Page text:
Aide et Action Vietnam’s project manager Trung Truong says that his organisation’s latest EU-backed project will also offer much-needed market-oriented experience through providing links with the private sector. 

“Vocational training, apprenticeships, and entrepreneurship initiatives are key to giving ethnic minority youth more opportunities to participate in the economic and social growth of their provinces as [Vietnam’s] labour pool naturally shrinks due to ageing,” said Trung. Indeed, Vietnam is among the fastest ageing societies in Asia.

Within minority groups, levels of discrimination are magnified for girls, particularly in terms of education. One contributing factor is early marriage and adolescent pregnancy

With support from HSBC, Aide et Action is also running an incubator project in Lao Cai and Hoa Binh provinces, designed to support ethnic minority entrepreneurs to set up their own businesses. The incubator is encouraging young entrepreneurs to explore new options and opportunities other than traditional career paths so they may realise their entrepreneurship aspirations, as well as to inject new impetus to economic development.  

For 27-year-old Lo Thi Hanh, who works in agriculture and eco-tourism, projects like this are providing opportunities that would be difficult to access for ethnic minority women ordinarily.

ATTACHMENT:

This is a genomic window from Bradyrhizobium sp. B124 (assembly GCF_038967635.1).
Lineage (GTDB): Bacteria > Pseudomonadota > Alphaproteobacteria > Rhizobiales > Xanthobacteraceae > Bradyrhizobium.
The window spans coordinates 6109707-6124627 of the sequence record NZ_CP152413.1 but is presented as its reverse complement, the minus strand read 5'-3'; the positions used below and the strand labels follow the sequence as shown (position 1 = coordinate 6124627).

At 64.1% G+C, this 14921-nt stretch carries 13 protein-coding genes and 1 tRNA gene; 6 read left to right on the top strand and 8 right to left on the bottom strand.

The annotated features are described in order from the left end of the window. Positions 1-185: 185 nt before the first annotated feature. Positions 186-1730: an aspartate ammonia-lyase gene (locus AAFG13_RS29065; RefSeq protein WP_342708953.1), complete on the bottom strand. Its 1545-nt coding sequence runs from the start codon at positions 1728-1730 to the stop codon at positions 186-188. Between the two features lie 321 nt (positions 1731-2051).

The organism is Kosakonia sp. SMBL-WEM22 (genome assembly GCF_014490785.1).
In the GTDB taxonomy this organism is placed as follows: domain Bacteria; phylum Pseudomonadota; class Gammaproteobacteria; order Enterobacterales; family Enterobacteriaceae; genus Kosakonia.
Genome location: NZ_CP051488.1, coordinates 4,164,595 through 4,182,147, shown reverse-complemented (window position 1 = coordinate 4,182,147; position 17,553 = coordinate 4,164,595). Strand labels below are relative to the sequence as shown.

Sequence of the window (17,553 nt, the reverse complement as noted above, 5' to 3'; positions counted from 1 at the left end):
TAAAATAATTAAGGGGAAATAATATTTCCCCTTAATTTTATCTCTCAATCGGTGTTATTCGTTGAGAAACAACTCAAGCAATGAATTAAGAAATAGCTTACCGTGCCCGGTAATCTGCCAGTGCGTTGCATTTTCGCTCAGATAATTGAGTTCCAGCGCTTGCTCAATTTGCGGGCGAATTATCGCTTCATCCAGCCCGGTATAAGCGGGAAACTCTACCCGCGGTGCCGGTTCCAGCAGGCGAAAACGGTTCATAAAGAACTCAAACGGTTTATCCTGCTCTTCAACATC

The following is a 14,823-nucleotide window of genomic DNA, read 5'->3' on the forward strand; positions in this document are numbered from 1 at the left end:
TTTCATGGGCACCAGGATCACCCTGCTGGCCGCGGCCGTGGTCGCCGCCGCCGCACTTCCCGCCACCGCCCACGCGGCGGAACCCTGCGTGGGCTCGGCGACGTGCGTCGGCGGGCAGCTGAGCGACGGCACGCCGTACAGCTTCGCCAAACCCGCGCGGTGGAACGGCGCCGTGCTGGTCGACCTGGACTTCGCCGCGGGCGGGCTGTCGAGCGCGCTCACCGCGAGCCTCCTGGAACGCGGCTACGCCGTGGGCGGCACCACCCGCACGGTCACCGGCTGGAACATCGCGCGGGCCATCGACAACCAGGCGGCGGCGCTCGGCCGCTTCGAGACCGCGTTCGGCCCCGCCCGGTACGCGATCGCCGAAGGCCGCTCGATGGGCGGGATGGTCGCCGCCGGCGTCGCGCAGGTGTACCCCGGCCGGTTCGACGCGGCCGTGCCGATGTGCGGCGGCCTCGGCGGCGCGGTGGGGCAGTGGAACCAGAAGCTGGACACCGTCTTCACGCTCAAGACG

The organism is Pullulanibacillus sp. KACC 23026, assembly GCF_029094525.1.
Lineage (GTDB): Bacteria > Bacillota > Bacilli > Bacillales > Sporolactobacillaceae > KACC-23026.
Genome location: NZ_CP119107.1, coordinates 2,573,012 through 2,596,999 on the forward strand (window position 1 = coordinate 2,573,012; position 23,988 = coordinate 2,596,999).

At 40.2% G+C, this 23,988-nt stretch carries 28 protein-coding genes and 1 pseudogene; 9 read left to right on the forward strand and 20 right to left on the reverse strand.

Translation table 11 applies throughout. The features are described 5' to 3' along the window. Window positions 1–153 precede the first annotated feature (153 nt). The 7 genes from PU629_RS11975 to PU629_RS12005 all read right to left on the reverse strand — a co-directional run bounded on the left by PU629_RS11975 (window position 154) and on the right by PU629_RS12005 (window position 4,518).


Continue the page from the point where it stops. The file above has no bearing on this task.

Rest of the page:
Within ethnic minority groups, levels of discrimination are magnified for girls, particularly in terms of education. One contributing factor is early marriage and adolescent pregnancy – according to the World Bank, over 23% of ethnic minority women currently aged 20 to 49 were married before age 19.

When Hanh married at 16 years old, she dropped out of school to work in the fields and start a family. Now, she is raising her child on her own and is determined to offer her daughter a different, and brighter, future.

Lo Thi Hanh, pictured presenting her business ideas at an interview in Lao Cai province. Photo: Aide et Action

“I will not give up, I will always try my best,” she said. “I hope to develop enterprise management skills and gain knowledge in technology, production, and to connect my brand to the market … My dream for the future is to expand my business so more people know about us so that I can help more women in my community”. 

This issue of inclusivity in the economy is, once again, not just one of social justice and equity. According to the McKinsey Global Institute, advancing economic opportunities and equality for women in the Asia-pacific region could increase the region’s collective annual Gross Domestic Product by 12%, or $4.5 trillion, by 2025.

Initiatives like HSBC’s and Aide et Action’s incubator will play a key role in supporting the transition of ethnic minorities into household enterprise and wage employment – ultimately feeding into the country’s long-term prosperity. As Vietnam steadily progresses towards this goal, a great challenge remains in making this prosperity inclusive for all. 

As the country slowly emerges from the economic fallout of Covid-19, tapping into Vietnam’s currently wasted human potential in its millions of marginalised ethnic minority members could prove critical in accelerating the country’s final push to the much-coveted high-income status. 

This article has been written by Aide et Action as a part of a partnership with Southeast Asia Globe to highlight the economic fallout of Covid-19 for poor Cambodian communities. You can read more stories written by Aide et Action on social issues impacting the region here.